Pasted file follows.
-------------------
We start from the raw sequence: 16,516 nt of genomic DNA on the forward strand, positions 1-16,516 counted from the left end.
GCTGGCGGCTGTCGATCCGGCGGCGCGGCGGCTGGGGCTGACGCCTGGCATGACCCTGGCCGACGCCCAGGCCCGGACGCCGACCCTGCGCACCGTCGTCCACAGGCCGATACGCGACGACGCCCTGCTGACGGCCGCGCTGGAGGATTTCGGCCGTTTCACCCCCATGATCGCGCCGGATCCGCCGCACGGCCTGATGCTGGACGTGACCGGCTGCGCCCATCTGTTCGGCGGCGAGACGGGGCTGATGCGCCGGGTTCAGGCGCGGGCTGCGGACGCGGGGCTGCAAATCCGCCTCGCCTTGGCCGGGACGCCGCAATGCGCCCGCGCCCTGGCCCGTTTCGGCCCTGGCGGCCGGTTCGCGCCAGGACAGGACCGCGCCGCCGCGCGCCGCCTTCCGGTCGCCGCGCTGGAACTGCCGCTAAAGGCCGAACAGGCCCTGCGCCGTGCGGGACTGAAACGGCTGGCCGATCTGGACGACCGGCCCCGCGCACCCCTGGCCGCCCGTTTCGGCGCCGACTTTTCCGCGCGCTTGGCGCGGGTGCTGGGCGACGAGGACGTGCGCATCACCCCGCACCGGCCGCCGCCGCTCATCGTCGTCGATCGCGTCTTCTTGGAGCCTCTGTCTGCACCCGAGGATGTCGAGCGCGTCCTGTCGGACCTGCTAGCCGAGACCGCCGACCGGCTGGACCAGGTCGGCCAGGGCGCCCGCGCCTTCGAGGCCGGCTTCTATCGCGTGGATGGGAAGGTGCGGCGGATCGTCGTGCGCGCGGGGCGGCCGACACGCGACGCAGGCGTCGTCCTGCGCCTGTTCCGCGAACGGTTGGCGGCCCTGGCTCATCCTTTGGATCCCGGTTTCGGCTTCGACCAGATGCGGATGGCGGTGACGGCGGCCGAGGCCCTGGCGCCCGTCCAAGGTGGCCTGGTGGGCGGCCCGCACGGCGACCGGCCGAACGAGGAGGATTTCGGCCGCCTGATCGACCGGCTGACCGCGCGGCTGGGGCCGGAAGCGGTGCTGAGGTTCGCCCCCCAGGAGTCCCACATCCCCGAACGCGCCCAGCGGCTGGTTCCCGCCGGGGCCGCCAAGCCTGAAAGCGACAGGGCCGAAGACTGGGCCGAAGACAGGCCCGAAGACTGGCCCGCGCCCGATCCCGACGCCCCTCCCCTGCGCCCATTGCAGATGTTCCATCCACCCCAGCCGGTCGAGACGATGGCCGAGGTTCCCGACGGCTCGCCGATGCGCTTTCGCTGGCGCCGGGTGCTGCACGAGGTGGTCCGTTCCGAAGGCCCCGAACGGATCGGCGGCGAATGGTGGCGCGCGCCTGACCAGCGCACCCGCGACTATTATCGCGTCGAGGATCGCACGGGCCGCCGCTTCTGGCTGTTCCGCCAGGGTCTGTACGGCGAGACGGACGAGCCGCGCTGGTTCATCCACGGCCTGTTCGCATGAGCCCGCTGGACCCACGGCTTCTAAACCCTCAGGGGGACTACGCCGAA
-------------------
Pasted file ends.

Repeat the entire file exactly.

We start from the raw sequence: 16,516 nt of genomic DNA on the forward strand, positions 1-16,516 counted from the left end.
GCTGGCGGCTGTCGATCCGGCGGCGCGGCGGCTGGGGCTGACGCCTGGCATGACCCTGGCCGACGCCCAGGCCCGGACGCCGACCCTGCGCACCGTCGTCCACAGGCCGATACGCGACGACGCCCTGCTGACGGCCGCGCTGGAGGATTTCGGCCGTTTCACCCCCATGATCGCGCCGGATCCGCCGCACGGCCTGATGCTGGACGTGACCGGCTGCGCCCATCTGTTCGGCGGCGAGACGGGGCTGATGCGCCGGGTTCAGGCGCGGGCTGCGGACGCGGGGCTGCAAATCCGCCTCGCCTTGGCCGGGACGCCGCAATGCGCCCGCGCCCTGGCCCGTTTCGGCCCTGGCGGCCGGTTCGCGCCAGGACAGGACCGCGCCGCCGCGCGCCGCCTTCCGGTCGCCGCGCTGGAACTGCCGCTAAAGGCCGAACAGGCCCTGCGCCGTGCGGGACTGAAACGGCTGGCCGATCTGGACGACCGGCCCCGCGCACCCCTGGCCGCCCGTTTCGGCGCCGACTTTTCCGCGCGCTTGGCGCGGGTGCTGGGCGACGAGGACGTGCGCATCACCCCGCACCGGCCGCCGCCGCTCATCGTCGTCGATCGCGTCTTCTTGGAGCCTCTGTCTGCACCCGAGGATGTCGAGCGCGTCCTGTCGGACCTGCTAGCCGAGACCGCCGACCGGCTGGACCAGGTCGGCCAGGGCGCCCGCGCCTTCGAGGCCGGCTTCTATCGCGTGGATGGGAAGGTGCGGCGGATCGTCGTGCGCGCGGGGCGGCCGACACGCGACGCAGGCGTCGTCCTGCGCCTGTTCCGCGAACGGTTGGCGGCCCTGGCTCATCCTTTGGATCCCGGTTTCGGCTTCGACCAGATGCGGATGGCGGTGACGGCGGCCGAGGCCCTGGCGCCCGTCCAAGGTGGCCTGGTGGGCGGCCCGCACGGCGACCGGCCGAACGAGGAGGATTTCGGCCGCCTGATCGACCGGCTGACCGCGCGGCTGGGGCCGGAAGCGGTGCTGAGGTTCGCCCCCCAGGAGTCCCACATCCCCGAACGCGCCCAGCGGCTGGTTCCCGCCGGGGCCGCCAAGCCTGAAAGCGACAGGGCCGAAGACTGGGCCGAAGACAGGCCCGAAGACTGGCCCGCGCCCGATCCCGACGCCCCTCCCCTGCGCCCATTGCAGATGTTCCATCCACCCCAGCCGGTCGAGACGATGGCCGAGGTTCCCGACGGCTCGCCGATGCGCTTTCGCTGGCGCCGGGTGCTGCACGAGGTGGTCCGTTCCGAAGGCCCCGAACGGATCGGCGGCGAATGGTGGCGCGCGCCTGACCAGCGCACCCGCGACTATTATCGCGTCGAGGATCGCACGGGCCGCCGCTTCTGGCTGTTCCGCCAGGGTCTGTACGGCGAGACGGACGAGCCGCGCTGGTTCATCCACGGCCTGTTCGCATGAGCCCGCTGGACCCACGGCTTCTAAACCCTCAGGGGGACTACGCCGAA